Steel cut for first Coast Guard offshore patrol cutter

Three months after Hurricane Michael swept across its facilities, Eastern Shipbuilding Group, Panama City, Fla., said this week that it has begun cutting steel for the future Coast Guard cutter Argus, the first in what will become the mid-range class of the 21st century fleet.

ESG officials said the fabrication started Jan. 7, with keel laying to be completed later this year. The company has also completed placing all its long lead time materials orders for the second offshore patrol cutter Chase.

The Coast Guard gave the go-ahead to start building the Argus just days before Hurricane Michael hit the Florida Panhandle. Delivery is scheduled for 2021.

“Today represents a monumental day and reflects the dedication of our workforce – the ability to overcome and perform even under the most strenuous circumstances and impacts of Hurricane Michael,” Eastern president Joey D’Isernia said in a prepared statement.

“ESG families have been dramatically impacted by the storm, and we continue to recover and help rebuild our shipyard and community,” said D’Isernia. “I cannot overstate enough how appreciative we are of all of our subcontractors and vendors contributions to our families during the recovery as well as the support we have received from our community partners.”

The 360’x54’x17’offshore patrol cutter is one more step in the Coast Guard’s original Deepwater recapitalization project launched in the early 2000s. It fills the Coast Guard’s capabilities between its 418’x54’x22.5’national security cutters, designed to patrol in the open ocean, and the 154’x26.6’x9.5’ fast response cutters that serve closer to U.S. shores. Like the national security cutter, the offshore patrol class is capable of carrying an MH-60R or MH-65R helicopter and three over the horizon small boats to conduct interdictions at sea.

The cutter will be armed with a BAE Mk 110 57mm gun and gunfire control system, a BAE Mk 98 model 2 25mm gun, two M2 Browning .50 caliber machine guns mounted on remote operated small arms mounts, along with four crew served .50 calibers. The crew will have a highly sophisticated combat system and C4ISR suite that will enhance capabilities to execute their missions.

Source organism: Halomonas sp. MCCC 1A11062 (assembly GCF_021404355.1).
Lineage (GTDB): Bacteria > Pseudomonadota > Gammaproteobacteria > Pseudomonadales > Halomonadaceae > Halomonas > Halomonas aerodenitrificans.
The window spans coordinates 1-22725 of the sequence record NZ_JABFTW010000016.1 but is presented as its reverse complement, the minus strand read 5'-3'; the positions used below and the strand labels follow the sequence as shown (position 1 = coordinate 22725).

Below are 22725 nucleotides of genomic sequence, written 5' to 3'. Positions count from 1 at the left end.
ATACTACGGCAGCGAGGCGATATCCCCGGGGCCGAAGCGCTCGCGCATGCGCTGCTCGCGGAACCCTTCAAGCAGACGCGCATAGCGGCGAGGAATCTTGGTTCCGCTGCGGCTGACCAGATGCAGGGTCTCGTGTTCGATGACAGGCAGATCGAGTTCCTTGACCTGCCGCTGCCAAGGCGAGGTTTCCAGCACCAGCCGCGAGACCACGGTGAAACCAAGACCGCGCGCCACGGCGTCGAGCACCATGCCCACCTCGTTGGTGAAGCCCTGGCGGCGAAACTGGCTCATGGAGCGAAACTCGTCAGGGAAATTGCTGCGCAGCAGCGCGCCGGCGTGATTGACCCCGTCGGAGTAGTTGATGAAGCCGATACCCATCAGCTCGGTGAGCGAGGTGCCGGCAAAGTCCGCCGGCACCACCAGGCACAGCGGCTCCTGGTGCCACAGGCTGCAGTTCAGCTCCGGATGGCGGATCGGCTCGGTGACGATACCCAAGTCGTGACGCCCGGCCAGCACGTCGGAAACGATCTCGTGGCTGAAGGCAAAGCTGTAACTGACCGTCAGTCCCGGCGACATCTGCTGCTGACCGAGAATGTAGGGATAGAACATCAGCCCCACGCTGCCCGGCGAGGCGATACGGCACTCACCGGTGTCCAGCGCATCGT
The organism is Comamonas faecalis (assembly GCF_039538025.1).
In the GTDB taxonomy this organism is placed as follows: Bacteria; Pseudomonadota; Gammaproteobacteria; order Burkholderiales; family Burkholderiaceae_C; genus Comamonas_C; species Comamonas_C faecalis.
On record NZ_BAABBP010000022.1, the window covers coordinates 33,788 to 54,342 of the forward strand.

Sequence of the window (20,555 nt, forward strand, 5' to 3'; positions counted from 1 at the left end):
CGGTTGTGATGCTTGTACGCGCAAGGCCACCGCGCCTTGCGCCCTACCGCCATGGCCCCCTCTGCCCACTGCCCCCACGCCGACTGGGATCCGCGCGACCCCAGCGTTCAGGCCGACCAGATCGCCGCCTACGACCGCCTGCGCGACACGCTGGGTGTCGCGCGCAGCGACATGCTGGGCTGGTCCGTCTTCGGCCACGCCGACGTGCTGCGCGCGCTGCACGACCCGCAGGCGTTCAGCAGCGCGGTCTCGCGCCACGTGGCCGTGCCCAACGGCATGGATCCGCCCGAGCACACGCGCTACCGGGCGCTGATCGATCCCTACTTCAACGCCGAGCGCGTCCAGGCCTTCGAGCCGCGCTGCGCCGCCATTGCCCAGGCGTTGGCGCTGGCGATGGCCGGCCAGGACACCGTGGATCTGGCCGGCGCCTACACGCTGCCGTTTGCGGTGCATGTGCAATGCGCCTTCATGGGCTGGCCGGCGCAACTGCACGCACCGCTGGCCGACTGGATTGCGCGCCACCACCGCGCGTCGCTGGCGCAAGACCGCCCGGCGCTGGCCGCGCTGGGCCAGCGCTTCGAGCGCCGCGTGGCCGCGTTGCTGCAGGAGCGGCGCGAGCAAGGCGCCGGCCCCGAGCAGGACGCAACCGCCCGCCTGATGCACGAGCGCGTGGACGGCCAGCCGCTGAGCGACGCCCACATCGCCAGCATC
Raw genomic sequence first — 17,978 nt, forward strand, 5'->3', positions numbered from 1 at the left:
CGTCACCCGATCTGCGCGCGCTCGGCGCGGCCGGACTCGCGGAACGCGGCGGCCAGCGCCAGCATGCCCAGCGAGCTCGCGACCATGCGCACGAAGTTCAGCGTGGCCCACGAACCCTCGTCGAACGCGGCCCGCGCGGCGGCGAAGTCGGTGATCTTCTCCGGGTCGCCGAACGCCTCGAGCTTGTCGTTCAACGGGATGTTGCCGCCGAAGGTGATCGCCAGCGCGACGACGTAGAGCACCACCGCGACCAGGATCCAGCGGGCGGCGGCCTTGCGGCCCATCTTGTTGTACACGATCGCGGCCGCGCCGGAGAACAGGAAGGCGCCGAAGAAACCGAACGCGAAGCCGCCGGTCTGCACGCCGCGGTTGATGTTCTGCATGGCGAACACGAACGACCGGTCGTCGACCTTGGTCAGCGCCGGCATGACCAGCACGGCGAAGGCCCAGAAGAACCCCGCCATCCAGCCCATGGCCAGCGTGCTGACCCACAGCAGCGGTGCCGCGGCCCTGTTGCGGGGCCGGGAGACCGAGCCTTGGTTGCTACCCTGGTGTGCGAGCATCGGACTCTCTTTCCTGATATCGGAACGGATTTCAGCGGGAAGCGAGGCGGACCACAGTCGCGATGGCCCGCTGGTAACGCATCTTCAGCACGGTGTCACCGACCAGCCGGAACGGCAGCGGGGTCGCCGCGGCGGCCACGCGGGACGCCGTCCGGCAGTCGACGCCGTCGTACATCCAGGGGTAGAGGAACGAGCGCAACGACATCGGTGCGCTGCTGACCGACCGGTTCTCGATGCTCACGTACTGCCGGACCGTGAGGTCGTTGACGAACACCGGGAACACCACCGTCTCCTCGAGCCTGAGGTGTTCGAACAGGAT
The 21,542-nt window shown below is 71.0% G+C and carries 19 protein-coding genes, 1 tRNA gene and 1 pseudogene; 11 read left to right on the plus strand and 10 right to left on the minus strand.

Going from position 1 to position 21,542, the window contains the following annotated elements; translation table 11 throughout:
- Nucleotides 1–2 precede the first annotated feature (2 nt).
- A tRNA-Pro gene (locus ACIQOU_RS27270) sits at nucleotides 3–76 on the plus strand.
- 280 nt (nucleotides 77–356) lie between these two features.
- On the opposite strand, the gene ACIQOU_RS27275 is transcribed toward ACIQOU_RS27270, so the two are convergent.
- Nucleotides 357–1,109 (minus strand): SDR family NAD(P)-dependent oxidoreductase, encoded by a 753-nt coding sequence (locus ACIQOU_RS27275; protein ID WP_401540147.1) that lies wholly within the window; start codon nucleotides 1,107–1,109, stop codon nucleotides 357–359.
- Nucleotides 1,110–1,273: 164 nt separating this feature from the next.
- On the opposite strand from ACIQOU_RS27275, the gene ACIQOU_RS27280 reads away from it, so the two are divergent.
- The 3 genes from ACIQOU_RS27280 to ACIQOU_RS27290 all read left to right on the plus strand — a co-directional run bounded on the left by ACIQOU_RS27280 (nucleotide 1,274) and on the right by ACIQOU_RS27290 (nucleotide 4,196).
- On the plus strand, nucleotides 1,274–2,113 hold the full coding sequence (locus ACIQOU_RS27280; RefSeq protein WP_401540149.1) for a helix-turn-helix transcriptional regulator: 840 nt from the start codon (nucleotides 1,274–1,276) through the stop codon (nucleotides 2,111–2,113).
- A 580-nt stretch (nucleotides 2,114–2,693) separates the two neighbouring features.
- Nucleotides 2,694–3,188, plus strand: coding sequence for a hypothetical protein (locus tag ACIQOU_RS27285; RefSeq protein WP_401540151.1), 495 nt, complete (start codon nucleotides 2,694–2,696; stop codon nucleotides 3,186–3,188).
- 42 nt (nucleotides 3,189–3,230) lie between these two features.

Main propulsion will be two Fairbanks Morse-MAN 16V28/33D STC diesel engines, producing 9,760 hp at 1,000 rpm each through Rolls-Royce 5-bladed controllable pitch props. This will give the cutter a 22-knot running speed. The vessel is designed for up to 60 days’ endurance at sea and a range of 9,500 nautical miles cruising at 14 knots.

The new class will replace the Coast Guard’s long-serving medium-endurance cutters, with plans now to acquire up to 25 in the new class. ESG has a contract to build up to nine vessels with an option for two additional cutters.

About the author

Kirk Moore

Associate Editor Kirk Moore was a reporter for the Asbury Park Press for over 30 years before joining WorkBoat in 2015. He wrote several award-winning stories on marine, environmental, coastal and military issues that helped drive federal and state government policy changes. He has also been a field editor for WorkBoat’s sister publication, National Fisherman, for almost 25 years. Moore was awarded the Online News Association 2011 Knight Award for Public Service for the “Barnegat Bay Under Stress,” 2010 series that led to the New Jersey state government’s restoration plan. He lives in West Creek, N.J.

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